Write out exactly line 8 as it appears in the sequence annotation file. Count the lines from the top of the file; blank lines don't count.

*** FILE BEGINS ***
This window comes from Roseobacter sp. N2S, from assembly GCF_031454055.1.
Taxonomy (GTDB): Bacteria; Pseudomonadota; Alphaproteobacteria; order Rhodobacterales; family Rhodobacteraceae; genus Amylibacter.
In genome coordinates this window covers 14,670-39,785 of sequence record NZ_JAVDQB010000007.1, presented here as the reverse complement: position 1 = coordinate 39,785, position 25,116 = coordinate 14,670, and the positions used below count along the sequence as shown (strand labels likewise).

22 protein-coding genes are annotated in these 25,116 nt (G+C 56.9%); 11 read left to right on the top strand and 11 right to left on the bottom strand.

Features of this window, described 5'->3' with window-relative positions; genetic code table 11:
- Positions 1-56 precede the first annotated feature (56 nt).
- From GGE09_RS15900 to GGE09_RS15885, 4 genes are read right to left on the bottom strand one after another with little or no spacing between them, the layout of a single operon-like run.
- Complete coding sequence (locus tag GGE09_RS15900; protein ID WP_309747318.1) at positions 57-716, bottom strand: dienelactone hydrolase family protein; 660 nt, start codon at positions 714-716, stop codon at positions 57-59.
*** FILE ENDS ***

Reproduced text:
- Complete coding sequence (locus tag GGE09_RS15900; protein ID WP_309747318.1) at positions 57-716, bottom strand: dienelactone hydrolase family protein; 660 nt, start codon at positions 714-716, stop codon at positions 57-59.